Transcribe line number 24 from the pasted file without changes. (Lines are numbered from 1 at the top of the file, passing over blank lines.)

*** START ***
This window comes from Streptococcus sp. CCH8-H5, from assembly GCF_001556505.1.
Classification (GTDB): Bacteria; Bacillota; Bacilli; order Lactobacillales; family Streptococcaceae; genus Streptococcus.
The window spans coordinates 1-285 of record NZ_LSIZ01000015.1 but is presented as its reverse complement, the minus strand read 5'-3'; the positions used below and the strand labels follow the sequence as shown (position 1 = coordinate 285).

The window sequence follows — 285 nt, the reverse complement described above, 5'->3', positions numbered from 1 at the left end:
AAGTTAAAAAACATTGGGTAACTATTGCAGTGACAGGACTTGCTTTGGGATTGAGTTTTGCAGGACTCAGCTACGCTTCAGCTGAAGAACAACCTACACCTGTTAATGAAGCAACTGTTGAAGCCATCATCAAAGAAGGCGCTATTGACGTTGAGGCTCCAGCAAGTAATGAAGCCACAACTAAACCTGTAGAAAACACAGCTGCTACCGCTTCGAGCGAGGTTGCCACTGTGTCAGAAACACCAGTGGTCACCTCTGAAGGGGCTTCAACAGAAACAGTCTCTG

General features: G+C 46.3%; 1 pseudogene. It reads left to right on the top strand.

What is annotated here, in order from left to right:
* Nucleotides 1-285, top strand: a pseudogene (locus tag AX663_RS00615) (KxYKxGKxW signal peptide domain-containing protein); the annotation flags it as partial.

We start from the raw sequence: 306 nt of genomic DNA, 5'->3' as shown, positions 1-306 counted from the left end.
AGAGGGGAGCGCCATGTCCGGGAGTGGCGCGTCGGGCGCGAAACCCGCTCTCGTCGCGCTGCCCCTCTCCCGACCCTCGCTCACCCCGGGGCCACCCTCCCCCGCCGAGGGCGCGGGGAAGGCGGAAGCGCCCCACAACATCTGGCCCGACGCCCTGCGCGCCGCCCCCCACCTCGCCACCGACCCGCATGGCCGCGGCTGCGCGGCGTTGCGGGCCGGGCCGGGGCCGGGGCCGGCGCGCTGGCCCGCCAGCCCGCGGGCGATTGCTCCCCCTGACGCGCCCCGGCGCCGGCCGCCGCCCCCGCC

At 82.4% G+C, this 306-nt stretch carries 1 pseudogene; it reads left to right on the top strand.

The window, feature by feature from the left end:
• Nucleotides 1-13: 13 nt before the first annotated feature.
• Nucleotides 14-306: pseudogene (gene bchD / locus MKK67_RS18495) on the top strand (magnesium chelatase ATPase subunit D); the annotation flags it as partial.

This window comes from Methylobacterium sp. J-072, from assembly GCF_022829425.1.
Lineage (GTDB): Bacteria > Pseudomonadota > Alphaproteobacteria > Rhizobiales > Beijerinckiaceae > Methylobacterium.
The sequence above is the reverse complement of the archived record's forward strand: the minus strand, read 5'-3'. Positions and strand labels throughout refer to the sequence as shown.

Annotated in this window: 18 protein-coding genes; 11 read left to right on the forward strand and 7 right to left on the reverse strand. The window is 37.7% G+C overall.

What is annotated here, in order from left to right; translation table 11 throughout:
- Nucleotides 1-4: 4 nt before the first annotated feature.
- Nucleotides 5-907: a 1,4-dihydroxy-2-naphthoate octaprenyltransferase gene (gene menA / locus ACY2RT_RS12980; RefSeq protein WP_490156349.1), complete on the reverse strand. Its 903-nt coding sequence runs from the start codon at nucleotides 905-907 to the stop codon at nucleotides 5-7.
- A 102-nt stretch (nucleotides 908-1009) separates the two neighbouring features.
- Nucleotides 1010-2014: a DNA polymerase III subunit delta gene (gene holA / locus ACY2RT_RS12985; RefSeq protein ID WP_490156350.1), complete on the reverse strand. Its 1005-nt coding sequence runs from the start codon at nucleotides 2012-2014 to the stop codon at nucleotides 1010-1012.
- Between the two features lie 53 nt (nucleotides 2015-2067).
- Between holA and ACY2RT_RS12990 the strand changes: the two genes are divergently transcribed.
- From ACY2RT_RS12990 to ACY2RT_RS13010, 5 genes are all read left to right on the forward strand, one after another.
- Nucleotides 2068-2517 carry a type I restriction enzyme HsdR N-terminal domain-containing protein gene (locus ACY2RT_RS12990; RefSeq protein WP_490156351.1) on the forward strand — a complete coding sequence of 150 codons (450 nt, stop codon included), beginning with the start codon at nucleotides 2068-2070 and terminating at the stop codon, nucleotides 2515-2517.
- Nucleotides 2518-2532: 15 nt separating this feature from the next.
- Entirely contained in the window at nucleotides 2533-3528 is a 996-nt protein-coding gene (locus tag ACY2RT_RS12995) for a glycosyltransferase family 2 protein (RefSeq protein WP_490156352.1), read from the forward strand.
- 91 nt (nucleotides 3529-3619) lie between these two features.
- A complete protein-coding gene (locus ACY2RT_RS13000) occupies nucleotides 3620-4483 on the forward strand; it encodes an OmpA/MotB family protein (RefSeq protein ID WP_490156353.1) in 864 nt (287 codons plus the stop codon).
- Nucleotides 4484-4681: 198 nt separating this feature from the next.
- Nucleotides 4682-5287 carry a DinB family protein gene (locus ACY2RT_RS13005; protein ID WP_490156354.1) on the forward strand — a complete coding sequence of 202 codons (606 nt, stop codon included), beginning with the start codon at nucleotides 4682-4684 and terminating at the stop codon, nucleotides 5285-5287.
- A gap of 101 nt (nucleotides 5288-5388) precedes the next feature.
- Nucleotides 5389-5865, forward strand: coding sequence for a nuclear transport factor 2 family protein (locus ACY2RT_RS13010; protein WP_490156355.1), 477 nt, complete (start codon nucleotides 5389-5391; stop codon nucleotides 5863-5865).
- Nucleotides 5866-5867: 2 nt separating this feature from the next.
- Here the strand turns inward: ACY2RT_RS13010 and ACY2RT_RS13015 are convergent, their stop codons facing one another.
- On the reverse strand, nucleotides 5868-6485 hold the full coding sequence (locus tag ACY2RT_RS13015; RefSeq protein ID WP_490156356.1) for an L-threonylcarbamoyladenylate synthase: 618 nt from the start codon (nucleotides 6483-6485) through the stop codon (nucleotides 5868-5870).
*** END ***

- Between the two features lie 53 nt (nucleotides 2015-2067).